FIGS. 3-7 illustrate embodiments of the multi-functional panel support 34. As illustrated in FIG. 3, the panel support 34 includes an enclosure 50, a power source 52, and compressible layer 54 disposed within the enclosure 50. The enclosure 50 surrounds both the power source 52 and the compressible layer 54. In the illustrated embodiment, the enclosure 50 includes the first side 42 to support the digital detector array 36 and the second side 44 to support the electronics 38. The compressible layer 54 is disposed between the first side 42 of the panel support 34 and the power source 52. In certain embodiments, the power source 52 may include a rechargeable battery 56. The rechargeable battery 56 may include a plurality of battery cells. For example, as illustrated, the plurality of battery cells may be stacked to form a rectangular prism. Alternatively, each battery cell may be rolled into a cylinder and the rechargeable battery 56 may include a plurality of cylindrical battery cells (see FIG. 8).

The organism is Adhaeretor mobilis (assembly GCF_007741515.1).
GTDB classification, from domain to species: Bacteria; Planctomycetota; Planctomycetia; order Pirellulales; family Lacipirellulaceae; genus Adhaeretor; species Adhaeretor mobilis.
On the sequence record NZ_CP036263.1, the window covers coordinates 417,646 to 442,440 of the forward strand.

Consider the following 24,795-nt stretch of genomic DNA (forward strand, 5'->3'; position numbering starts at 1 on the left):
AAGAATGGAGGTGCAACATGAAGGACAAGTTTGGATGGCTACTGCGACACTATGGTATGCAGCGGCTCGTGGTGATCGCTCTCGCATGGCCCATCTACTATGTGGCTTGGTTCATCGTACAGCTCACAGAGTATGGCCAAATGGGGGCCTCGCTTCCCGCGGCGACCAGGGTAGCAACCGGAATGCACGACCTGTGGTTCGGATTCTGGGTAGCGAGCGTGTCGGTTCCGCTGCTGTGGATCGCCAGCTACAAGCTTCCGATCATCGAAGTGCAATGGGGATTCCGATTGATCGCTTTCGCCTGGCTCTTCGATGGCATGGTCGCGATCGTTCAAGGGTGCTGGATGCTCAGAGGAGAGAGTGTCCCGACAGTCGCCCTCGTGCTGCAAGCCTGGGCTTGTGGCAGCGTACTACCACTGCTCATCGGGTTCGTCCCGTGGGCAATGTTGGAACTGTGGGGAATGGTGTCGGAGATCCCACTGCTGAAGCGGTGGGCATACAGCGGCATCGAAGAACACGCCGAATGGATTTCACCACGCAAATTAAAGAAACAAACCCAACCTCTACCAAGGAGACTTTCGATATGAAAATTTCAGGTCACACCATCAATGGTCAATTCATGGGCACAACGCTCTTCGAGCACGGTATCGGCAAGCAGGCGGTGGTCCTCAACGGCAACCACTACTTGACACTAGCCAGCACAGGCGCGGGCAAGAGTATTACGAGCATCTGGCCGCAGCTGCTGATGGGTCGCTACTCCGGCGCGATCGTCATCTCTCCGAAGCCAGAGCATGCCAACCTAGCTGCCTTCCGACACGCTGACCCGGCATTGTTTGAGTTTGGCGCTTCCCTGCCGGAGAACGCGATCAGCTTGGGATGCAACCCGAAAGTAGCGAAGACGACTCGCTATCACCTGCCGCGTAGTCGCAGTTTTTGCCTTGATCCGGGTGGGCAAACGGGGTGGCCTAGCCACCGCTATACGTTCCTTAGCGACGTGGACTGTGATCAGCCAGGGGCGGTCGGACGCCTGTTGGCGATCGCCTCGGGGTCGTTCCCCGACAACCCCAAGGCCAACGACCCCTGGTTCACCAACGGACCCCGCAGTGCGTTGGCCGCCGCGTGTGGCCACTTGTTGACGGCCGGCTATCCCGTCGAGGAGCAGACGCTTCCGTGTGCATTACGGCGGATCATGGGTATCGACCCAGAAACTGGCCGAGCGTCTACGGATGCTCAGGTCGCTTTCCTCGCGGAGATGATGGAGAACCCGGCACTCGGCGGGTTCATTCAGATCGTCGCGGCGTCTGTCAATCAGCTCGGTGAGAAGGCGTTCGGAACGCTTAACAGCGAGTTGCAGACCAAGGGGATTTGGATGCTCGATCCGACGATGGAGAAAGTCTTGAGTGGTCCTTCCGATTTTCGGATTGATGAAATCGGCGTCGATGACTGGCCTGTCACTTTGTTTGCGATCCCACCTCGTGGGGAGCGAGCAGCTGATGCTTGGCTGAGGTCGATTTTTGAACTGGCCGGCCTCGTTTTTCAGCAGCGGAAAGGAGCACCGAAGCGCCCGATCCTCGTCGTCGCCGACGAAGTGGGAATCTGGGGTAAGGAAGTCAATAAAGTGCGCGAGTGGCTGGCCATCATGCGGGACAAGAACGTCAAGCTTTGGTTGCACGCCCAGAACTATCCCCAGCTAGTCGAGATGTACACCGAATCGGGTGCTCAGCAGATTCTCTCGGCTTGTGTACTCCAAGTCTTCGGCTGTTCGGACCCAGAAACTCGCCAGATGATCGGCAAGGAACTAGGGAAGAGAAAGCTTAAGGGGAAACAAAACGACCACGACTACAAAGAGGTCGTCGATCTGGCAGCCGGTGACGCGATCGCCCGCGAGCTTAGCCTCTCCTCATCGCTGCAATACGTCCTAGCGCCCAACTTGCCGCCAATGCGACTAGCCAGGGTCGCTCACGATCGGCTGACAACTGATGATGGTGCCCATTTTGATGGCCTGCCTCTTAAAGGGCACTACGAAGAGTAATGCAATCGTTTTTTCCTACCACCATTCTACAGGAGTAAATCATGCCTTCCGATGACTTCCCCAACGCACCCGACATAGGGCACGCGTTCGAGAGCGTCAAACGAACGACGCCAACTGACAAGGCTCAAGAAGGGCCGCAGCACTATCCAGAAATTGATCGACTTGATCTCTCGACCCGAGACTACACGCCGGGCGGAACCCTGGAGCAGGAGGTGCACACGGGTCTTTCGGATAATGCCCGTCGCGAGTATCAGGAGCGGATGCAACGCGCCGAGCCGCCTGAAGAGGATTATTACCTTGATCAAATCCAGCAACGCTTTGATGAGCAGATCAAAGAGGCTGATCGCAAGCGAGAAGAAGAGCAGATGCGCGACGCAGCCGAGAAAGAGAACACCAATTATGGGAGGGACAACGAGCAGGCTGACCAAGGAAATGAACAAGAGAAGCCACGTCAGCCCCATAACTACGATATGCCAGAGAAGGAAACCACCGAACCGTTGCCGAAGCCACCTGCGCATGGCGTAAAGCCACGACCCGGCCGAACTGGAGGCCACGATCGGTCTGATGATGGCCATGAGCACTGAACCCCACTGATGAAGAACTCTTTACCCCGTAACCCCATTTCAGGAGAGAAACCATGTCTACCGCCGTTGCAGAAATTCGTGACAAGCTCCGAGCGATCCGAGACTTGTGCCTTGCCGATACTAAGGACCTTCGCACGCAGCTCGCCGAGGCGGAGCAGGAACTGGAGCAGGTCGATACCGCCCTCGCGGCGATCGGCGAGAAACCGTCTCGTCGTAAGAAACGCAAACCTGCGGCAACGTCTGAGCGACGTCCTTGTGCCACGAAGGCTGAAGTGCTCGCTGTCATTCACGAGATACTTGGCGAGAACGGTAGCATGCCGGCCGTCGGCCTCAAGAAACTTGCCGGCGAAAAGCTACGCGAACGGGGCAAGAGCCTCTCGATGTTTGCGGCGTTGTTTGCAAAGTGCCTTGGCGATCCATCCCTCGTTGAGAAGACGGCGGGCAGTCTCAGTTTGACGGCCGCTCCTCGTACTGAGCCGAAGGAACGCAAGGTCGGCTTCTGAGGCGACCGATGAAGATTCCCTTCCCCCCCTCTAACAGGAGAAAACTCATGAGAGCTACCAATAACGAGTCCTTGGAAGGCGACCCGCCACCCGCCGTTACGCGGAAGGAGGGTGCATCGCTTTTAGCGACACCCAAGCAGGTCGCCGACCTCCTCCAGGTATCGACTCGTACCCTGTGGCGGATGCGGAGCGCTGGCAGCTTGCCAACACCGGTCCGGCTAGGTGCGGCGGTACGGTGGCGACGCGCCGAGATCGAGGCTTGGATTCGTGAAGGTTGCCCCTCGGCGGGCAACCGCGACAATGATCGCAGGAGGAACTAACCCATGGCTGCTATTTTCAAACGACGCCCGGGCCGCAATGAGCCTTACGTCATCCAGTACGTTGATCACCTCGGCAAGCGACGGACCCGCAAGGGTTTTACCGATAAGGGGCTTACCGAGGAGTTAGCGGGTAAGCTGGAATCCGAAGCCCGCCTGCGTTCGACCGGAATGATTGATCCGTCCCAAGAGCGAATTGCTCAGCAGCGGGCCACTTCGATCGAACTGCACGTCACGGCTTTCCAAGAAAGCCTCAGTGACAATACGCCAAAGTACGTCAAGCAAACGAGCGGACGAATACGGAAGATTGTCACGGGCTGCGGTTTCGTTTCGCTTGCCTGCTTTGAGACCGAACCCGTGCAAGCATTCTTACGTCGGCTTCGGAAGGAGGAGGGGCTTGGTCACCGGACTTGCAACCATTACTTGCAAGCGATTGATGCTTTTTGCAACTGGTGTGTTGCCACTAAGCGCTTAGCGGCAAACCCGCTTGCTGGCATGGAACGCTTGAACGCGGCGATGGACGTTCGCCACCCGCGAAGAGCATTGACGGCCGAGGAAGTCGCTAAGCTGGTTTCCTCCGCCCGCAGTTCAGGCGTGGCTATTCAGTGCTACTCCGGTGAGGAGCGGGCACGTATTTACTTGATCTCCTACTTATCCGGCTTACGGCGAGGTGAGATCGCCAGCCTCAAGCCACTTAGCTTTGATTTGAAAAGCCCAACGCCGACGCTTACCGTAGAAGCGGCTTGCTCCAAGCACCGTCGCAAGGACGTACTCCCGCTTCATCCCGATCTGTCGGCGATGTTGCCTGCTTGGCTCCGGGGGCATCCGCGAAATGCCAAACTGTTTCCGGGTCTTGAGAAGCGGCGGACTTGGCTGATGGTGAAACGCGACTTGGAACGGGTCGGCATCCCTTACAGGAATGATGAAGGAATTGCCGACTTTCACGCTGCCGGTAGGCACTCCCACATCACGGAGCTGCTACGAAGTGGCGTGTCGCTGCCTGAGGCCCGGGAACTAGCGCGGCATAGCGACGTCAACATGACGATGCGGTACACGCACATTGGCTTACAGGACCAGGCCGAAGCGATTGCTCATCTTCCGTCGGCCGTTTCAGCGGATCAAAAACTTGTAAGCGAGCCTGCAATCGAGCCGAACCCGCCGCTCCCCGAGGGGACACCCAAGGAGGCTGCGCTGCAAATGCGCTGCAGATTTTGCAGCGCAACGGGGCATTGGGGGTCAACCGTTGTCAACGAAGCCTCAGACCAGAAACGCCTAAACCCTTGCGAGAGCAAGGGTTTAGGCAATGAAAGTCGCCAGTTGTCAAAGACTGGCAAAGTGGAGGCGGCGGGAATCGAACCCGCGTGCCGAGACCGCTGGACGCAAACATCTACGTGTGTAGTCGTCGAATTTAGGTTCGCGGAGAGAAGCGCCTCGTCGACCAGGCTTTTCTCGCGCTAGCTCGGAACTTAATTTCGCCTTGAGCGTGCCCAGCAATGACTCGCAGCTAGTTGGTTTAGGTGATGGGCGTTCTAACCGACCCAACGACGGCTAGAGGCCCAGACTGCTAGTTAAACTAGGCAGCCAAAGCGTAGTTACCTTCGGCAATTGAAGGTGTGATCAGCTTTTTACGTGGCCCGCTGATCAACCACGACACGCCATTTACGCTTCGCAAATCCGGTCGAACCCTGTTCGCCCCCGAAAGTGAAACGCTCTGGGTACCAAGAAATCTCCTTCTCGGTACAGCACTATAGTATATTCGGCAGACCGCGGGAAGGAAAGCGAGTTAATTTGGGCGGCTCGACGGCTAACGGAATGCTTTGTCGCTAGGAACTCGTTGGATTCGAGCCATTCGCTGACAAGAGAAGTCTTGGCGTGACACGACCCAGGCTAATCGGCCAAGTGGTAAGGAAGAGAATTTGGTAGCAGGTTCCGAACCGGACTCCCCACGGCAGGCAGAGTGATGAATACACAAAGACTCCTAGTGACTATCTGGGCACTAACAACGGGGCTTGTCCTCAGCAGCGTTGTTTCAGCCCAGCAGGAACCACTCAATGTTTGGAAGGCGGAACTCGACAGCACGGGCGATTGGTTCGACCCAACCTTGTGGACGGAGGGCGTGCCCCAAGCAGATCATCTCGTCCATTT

• [0032]
    The compressible layer 54 enables the power source 52 (e.g., rechargeable battery 56) to expand within the enclosure 50 during charge and discharge of the power source 52. In certain embodiments, the compressible layer 54 absorbs X-rays to protect the power source 52 and electronics 38 beneath the compressible layer 54 from radiation damage. In further embodiments, the compressible layer 54 reduces the backscatter of residual X-rays that pass through the panel or digital detector array 36. The compressible layer 54 may be formed of a metal such as lead, tungsten, or a combination thereof.